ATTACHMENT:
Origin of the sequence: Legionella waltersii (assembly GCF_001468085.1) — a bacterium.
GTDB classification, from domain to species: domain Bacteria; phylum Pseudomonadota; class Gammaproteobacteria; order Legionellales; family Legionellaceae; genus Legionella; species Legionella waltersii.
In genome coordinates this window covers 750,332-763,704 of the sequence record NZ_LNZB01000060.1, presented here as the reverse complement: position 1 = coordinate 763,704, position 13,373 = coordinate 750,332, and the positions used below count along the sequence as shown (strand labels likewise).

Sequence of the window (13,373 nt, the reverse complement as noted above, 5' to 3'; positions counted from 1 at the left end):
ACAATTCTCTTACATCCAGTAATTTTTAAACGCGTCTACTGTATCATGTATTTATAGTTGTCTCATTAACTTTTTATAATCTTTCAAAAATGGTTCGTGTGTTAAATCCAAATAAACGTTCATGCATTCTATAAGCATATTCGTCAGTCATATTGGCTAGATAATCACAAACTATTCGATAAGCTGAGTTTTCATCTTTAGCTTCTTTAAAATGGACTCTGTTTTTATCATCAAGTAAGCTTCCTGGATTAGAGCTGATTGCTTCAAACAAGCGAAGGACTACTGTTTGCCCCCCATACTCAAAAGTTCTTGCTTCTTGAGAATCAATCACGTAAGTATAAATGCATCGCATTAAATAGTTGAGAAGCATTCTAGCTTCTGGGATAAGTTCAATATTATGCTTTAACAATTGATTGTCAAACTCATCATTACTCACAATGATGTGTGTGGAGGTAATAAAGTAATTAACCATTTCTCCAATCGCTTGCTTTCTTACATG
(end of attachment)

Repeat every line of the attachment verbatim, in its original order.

Origin of the sequence: Legionella waltersii (assembly GCF_001468085.1) — a bacterium.
GTDB classification, from domain to species: domain Bacteria; phylum Pseudomonadota; class Gammaproteobacteria; order Legionellales; family Legionellaceae; genus Legionella; species Legionella waltersii.
In genome coordinates this window covers 750,332-763,704 of the sequence record NZ_LNZB01000060.1, presented here as the reverse complement: position 1 = coordinate 763,704, position 13,373 = coordinate 750,332, and the positions used below count along the sequence as shown (strand labels likewise).

Sequence of the window (13,373 nt, the reverse complement as noted above, 5' to 3'; positions counted from 1 at the left end):
ACAATTCTCTTACATCCAGTAATTTTTAAACGCGTCTACTGTATCATGTATTTATAGTTGTCTCATTAACTTTTTATAATCTTTCAAAAATGGTTCGTGTGTTAAATCCAAATAAACGTTCATGCATTCTATAAGCATATTCGTCAGTCATATTGGCTAGATAATCACAAACTATTCGATAAGCTGAGTTTTCATCTTTAGCTTCTTTAAAATGGACTCTGTTTTTATCATCAAGTAAGCTTCCTGGATTAGAGCTGATTGCTTCAAACAAGCGAAGGACTACTGTTTGCCCCCCATACTCAAAAGTTCTTGCTTCTTGAGAATCAATCACGTAAGTATAAATGCATCGCATTAAATAGTTGAGAAGCATTCTAGCTTCTGGGATAAGTTCAATATTATGCTTTAACAATTGATTGTCAAACTCATCATTACTCACAATGATGTGTGTGGAGGTAATAAAGTAATTAACCATTTCTCCAATCGCTTGCTTTCTTACATG